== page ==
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Safety Culture in the Workplace: How Generational Differences Present Challenges, Opportunities

MILWAUKEE, WI — How do you create an effective safety culture in the workplace when you have an employee base that is so diverse?

It’s an important question for equipment manufacturers to ask and answer, and the latter can’t really be accomplished without a better understanding of what “culture” refers to and how it impacts organizational goals and priorities.

“Culture is what we learn from our people, and it’s specific to the group you belong to, and — as I said, it’s all learned,” said Elaine Cullen Vandervert , Ph.D., President of Prima Consulting, and a presenter at AEM’s recently held Product Safety & Compliance Seminar. “Culture tells you what is going on, how you should feel, what you should do, and how you should go about doing it. It tells you how to operate in that group we are talking about.”

Everyone belongs to — and participates in — a variety of cultures. A person’s nationality, gender, and religious belief (or lack thereof) all contribute to how they present themselves. In her presentation to Product Safety & Compliance Seminar attendees, Vandervert emphasized the impact of culture in determining how employers can and should go about creating a safe and productive workplace.

One component of organizational culture that employers cannot afford to overlook is the wide range of ages of their respective workforces and its impact on the development and refinement of safety culture. For the first time ever, there are five generations that can currently be found in the workforce. Baby Boomers, once upon a time, used to comprise the largest section of the workforce by a fairly comfortable margin. That’s starting to change, however, as they continue to retire in greater and greater numbers.

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There’s a significant consequence to Boomers leaving the workforce: They are taking with them a wealth of knowledge, skills, and wisdom that only comes from significant experience. A study cited by Vandervert found it takes eight to 10 years on average for an employee to be able to develop a certain level of experience that allows them to administer on-the-job teaching and training. It’s a sobering statistic, especially when considering what it takes to establish an effective safety culture within an organization.

“You need to be able to know what to do when things go wrong from a safety perspective,” said Vandervert.

It’s impossible for a person or group to participate within an organization’s culture if they are unwilling — or unable — to embrace its norms. Cultures change slowly, however, and patience is required. And it all comes down to people themselves, said Vandervert, and how they’re managed. With so many generations in the workforce right now, managing them effectively is a task that’s easier said than done.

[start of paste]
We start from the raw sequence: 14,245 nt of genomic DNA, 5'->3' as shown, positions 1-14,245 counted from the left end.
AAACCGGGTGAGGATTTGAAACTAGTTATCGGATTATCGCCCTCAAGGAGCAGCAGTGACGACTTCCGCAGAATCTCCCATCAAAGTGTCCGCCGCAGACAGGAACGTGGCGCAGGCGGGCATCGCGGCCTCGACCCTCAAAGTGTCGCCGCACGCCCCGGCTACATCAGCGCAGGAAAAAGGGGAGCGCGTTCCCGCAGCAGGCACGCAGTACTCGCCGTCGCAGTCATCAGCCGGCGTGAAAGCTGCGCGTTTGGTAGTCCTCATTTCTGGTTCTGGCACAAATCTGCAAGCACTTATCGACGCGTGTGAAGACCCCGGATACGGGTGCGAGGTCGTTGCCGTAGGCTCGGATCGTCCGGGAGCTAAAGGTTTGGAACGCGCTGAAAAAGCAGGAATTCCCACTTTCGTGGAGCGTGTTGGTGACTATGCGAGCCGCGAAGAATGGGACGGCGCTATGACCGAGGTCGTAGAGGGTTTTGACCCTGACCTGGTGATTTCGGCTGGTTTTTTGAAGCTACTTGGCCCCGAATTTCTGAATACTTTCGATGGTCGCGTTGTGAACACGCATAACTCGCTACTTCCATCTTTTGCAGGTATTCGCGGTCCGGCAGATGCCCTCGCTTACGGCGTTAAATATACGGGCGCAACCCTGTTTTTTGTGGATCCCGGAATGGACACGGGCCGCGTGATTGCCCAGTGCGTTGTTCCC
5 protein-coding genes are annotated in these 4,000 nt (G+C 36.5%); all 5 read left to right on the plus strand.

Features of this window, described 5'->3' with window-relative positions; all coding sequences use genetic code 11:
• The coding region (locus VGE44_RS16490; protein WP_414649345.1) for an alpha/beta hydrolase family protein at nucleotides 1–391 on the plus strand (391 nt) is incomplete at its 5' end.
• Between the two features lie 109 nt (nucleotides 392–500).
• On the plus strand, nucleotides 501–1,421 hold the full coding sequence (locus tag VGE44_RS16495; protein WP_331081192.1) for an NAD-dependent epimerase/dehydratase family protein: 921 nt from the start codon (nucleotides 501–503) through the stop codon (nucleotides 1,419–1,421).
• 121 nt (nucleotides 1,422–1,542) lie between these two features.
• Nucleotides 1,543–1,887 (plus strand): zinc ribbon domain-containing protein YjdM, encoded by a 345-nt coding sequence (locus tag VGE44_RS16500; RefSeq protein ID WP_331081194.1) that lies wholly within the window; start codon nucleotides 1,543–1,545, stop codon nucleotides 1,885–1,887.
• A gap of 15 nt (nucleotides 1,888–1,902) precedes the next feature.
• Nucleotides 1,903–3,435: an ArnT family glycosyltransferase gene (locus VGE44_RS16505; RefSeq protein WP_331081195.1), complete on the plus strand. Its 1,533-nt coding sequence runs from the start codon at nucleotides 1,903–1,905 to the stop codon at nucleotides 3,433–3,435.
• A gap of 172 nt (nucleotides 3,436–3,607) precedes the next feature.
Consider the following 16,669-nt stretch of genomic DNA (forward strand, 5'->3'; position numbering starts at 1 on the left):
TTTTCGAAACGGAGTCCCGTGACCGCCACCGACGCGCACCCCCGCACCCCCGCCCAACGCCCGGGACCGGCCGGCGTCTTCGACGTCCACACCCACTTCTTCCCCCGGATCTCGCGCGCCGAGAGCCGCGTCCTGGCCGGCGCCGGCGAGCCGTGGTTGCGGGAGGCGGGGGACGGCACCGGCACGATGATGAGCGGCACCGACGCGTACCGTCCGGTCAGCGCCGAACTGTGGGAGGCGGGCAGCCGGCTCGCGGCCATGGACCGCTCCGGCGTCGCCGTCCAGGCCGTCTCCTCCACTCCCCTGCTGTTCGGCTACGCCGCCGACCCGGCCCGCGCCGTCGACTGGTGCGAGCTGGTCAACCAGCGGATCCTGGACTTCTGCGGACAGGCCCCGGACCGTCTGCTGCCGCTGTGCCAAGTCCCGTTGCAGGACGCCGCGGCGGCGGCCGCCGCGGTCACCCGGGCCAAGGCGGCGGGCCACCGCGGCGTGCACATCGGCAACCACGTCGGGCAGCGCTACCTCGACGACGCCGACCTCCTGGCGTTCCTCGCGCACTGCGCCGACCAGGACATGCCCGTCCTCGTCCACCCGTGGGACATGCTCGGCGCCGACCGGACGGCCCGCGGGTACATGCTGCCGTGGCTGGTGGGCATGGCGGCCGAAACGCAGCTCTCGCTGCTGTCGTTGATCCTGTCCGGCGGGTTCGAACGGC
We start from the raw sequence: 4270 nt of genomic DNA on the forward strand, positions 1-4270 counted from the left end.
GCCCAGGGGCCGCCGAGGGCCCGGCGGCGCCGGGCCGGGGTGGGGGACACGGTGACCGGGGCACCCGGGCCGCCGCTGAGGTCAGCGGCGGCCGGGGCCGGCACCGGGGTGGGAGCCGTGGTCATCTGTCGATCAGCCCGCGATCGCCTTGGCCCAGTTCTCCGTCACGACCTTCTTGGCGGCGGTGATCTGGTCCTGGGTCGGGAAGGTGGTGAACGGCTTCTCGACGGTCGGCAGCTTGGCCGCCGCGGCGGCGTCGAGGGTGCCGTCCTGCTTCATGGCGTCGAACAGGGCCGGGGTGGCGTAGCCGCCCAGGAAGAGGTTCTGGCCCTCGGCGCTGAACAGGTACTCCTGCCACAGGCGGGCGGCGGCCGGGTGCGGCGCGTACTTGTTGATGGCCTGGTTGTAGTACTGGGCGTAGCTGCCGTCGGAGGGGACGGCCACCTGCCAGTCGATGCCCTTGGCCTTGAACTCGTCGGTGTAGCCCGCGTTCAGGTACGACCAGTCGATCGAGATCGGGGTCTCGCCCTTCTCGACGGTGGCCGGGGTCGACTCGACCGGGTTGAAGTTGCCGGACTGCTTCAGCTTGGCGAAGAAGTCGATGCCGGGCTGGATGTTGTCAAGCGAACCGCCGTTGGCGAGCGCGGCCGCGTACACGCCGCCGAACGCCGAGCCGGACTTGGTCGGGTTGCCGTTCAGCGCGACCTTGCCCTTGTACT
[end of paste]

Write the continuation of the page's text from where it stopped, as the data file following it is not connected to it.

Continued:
“A study we conducted showed there are five variables related to work that are different across generations,” she continued. “How they approach it, what motivators they have, how they view professional growth, and the attitudes they have about learning within that work environment. And if you step into a workplace with all five generations, you will see conflict.”

Those five generations, as described by Vandervert, are:

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Traditionalists – Born between 1927 and 1946, traditionalists are quite obviously no longer very prevalent in the workforce. However, those who remain are best described as dependable, respectable, and loyal. More than anything else, however, traditionalists believe they have earned the right to be respected largely based on their lengthy track record of experience.
Baby Boomers – Born between 1946 and 1964, Baby Boomers, once upon a time and not all that long ago, dominated the workforce. Known as the optimistic and loyal generation, Boomers committed themselves to changing the world. On the other hand, though, they tend to be workaholics who were perhaps too often willing to make personal sacrifices in exchange for success.
Generation Xers – Born between 1964 and 1980, members Generation X are known as the first “latchkey kids.” Skeptical and independent-minded, Gen Xers tend to value work-life balance more so than any other generation in the workforce.
Millennials – Born between 1981 and 1994, millennials can best be described as competitive, open-minded, and very open to personal opportunities. In addition, they are known for their desire to be part of a team, having fun at work, and for their tendency to seek out (and embrace) new professional opportunities as they become available.
Generation Zers – Born between 1995 and 2010, Gen Z members tend to think more in global terms than many of those who came before them. They are dependent on digital devices and, thus far, have been — generally speaking — more apt to experience mental health issues.

All of this is to say when members of these five groups come together in the workforce, things can get a little complicated. That’s because, in many cases, people tend to operate very differently within professional environments based on the rituals, behaviors, and norms associated with the generation from which they come.

So, culture is an important consideration when looking to establish a safe and productive workplace, because employers must be able to determine exactly what will make workers choose to act safely and productively and — perhaps more importantly — find a way to have all those widely varying factors work within the confines of their own organizational structures.  

“Because, ultimately, culture is the glue that holds everyone and everything together,” said Vandervert.

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